Harriet Stone

​Professor of French and Comparative Literature
PhD, Brown University
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    • Washington University
    • CB 1077
    • One Brookings Drive
    • St. Louis, MO 63130-4899
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    ​Professor Stone’s research interests focus on seventeenth-century French court culture, including interdisciplinary studies on art and literature, science and literature, and the formation of knowledge. Her research focuses on interconnections between texts and paintings at Versailles under Louis XIV and also in the Dutch Republic.

    Examining the court's promotion of the Sun King, the role of art and the artist, and the activities of the middle class, she extends the notion of seventeenth-century culture beyond France's nobility to the French bourgeois and the thriving merchant class in Holland depicted by Vermeer and his contemporaries. Her current research concerns the miniature as a thought experiment that extends from the seventeenth century through the present.

    Prof. Stone's books include Crowning Glories: Netherlandish Realism and the French Imagination during the Reign of Louis XIV (Toronto: U of Toronto P, 2019); Tables of Knowledge: Descartes in Vermeer's Studio (Ithaca: Cornell UP, 2006), The Classical Model: Literature and Knowledge in Seventeenth-Century France (Ithaca: Cornell UP, 1996), and Royal DisClosure: Problematics of Representation in French Classical Tragedy (Birmingham: Summa Publications, 1987). In addition, she served as co-translator with Gerhild Scholz Williams of Pierre de Lancre, On the Inconstancy of Witches (1612) (Tempe: Arizona Center of Medieval and Renaissance Studies, 2006). She also edited Racine: A Tricentennial Issue. Esprit Créateur 38.2 (Summer 1998).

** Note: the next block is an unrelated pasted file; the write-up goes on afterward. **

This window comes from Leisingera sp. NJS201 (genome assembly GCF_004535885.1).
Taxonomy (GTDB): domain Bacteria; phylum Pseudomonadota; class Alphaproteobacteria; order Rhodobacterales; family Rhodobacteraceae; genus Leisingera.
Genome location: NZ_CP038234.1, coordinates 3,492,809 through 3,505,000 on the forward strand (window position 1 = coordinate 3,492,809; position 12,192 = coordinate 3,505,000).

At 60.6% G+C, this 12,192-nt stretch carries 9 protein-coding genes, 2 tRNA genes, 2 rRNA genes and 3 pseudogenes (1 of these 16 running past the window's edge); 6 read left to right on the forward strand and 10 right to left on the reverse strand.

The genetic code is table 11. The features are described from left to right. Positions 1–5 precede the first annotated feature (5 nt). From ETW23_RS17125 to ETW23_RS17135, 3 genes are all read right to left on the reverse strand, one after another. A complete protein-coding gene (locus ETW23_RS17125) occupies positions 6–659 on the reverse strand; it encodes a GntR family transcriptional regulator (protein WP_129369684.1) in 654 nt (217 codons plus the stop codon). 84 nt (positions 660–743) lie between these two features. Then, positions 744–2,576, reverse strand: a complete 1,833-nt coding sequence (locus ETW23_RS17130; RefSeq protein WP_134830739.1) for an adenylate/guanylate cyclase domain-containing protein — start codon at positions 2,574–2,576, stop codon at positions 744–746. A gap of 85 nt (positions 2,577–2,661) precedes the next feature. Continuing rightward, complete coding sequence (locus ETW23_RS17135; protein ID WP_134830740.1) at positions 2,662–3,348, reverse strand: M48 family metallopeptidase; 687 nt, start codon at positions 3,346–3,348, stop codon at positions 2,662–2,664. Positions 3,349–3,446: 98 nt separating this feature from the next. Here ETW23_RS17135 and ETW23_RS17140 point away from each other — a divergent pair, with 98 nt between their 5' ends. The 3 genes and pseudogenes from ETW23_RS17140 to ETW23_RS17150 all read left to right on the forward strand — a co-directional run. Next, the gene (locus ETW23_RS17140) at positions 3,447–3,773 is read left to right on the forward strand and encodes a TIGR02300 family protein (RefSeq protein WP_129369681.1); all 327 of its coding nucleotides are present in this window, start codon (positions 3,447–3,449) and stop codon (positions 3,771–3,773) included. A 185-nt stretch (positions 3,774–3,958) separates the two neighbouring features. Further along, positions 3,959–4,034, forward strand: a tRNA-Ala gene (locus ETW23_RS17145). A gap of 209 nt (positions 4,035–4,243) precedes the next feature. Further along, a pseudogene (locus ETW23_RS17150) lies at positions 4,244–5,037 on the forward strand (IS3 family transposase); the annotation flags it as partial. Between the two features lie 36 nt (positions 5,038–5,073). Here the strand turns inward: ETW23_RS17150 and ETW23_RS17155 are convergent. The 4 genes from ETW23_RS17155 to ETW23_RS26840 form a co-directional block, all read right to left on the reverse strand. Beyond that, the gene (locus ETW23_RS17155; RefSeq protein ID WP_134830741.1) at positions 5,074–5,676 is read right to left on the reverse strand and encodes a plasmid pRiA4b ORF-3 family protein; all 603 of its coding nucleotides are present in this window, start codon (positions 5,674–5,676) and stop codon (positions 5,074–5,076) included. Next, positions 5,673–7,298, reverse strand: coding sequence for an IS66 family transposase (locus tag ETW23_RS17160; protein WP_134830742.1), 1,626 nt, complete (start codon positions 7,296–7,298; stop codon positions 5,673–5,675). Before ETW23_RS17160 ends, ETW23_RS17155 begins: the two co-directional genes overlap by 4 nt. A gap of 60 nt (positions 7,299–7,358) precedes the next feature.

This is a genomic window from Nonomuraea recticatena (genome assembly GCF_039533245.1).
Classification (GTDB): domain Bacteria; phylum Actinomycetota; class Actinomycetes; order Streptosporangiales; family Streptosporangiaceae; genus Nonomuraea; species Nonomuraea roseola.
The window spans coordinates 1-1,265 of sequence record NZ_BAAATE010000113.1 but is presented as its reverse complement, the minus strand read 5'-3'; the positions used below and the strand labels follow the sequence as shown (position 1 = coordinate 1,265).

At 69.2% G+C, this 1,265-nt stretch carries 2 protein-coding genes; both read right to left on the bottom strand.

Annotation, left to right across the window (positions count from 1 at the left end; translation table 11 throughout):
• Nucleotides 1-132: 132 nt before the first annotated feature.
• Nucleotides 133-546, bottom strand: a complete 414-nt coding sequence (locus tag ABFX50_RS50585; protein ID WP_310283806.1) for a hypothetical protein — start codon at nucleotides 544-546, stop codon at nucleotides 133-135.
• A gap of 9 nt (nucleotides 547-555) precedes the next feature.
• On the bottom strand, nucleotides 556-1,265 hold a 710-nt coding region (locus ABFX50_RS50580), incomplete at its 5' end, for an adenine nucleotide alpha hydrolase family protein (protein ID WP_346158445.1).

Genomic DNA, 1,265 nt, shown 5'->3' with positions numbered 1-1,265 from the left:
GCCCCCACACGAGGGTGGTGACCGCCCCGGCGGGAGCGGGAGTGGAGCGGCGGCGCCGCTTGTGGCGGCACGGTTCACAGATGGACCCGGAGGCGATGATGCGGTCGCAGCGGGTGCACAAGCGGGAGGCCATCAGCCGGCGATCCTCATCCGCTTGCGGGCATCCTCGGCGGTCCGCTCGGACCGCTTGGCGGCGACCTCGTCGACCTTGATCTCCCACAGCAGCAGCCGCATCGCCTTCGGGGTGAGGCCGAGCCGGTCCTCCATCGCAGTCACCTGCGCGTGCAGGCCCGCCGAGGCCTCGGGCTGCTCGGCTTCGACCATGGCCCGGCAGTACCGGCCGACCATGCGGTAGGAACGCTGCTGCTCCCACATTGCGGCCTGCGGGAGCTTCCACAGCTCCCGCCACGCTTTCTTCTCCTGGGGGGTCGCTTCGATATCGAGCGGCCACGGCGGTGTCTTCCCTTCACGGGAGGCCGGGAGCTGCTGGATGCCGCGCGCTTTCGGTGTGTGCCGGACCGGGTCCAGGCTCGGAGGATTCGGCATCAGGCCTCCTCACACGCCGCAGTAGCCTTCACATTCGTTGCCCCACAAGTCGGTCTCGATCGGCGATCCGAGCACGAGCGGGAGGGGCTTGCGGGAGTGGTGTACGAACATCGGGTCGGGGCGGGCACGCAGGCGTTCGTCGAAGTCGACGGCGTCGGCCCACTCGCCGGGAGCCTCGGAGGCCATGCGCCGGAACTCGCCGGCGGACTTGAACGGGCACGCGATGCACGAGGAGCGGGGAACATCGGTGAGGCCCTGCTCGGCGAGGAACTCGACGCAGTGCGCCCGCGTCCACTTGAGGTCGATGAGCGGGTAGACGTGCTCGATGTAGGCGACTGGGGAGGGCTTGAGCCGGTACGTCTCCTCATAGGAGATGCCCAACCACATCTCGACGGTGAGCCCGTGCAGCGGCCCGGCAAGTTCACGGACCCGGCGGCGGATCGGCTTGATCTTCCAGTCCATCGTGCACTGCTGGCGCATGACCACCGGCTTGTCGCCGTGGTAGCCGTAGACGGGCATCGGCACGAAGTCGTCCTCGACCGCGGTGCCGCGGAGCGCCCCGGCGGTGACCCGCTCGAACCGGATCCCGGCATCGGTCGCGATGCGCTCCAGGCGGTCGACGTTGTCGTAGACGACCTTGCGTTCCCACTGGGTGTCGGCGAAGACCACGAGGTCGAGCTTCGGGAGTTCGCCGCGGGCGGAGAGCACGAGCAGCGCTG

Prof. Stone's seminars examine the plays of Corneille, Racine, and Molière as they relate to questions of power and propaganda; public and private lives in seventeenth-century fiction and history; Paris in literature, film, and photography; and other interdisciplinary topics within French Studies that integrate literature, art, history, and philosophy. She regularly teaches in the Comparative Literature program, offering courses on the city, including "At Home in Paris, Versailles, and Amsterdam" and "Paris and New York," and the arts.

    Tables of Knowledge: Descartes in Vermeer's Studio

    Tables of Knowledge: Descartes in Vermeer's Studio

    Descartes believed that his analytic model applied to all fields of research and that all branches of science lead to truth. His many analogies with literature and art notwithstanding, Descartes offers an entry into knowledge that fails nevertheless to take into account how in the seventeenth century Dutch painters such as Vermeer similarly order a view of the world by concentrating on the properties of individual objects. Descartes's celebrated scientific method offers a protocol for conducting experiments; Harriet Stone argues that this method can also serve as a guide for classifying the findings obtained from experiments. Tables of Knowledge shows that Dutch genre paintings and still lifes enact in visual form a process of recording information similar to that of science, with intriguing results